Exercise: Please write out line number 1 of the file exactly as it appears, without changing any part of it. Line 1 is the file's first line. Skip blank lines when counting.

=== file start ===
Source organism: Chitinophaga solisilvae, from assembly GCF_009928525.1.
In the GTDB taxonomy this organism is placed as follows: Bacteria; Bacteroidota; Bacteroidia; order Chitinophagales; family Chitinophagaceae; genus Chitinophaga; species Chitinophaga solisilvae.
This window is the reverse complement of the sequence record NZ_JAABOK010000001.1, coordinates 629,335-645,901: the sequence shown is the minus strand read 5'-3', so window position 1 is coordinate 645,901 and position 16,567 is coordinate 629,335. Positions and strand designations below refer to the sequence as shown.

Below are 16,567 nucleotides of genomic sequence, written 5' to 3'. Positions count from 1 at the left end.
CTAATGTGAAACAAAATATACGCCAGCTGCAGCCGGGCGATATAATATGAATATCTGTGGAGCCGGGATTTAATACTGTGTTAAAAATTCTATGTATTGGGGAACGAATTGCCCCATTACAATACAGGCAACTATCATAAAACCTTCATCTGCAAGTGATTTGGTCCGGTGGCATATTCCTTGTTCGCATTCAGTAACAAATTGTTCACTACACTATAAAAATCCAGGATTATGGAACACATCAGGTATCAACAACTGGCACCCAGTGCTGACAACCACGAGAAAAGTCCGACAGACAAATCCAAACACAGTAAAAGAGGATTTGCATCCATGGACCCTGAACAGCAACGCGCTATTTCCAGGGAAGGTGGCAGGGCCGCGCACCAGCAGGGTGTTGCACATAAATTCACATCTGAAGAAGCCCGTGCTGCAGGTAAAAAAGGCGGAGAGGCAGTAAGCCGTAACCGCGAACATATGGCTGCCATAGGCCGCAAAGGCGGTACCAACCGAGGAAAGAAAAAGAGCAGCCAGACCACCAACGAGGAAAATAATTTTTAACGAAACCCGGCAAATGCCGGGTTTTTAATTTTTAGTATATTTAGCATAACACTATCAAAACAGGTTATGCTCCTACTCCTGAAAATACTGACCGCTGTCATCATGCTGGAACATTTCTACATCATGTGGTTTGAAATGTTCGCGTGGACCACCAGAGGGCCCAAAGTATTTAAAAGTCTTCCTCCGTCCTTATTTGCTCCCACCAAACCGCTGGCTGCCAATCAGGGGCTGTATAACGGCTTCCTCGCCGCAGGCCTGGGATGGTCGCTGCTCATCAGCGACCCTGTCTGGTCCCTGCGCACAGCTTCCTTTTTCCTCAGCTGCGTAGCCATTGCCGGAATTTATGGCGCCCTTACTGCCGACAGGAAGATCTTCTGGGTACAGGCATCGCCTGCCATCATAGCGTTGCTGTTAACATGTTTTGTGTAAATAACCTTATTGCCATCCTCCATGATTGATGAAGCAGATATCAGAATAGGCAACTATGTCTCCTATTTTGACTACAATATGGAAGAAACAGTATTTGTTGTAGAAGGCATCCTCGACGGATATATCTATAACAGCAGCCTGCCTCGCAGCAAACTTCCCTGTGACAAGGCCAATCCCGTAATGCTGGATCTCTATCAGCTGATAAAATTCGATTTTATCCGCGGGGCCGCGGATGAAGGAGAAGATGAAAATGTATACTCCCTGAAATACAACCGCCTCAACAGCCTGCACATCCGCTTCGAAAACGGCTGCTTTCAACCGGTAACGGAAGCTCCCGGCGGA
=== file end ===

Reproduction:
Source organism: Chitinophaga solisilvae, from assembly GCF_009928525.1.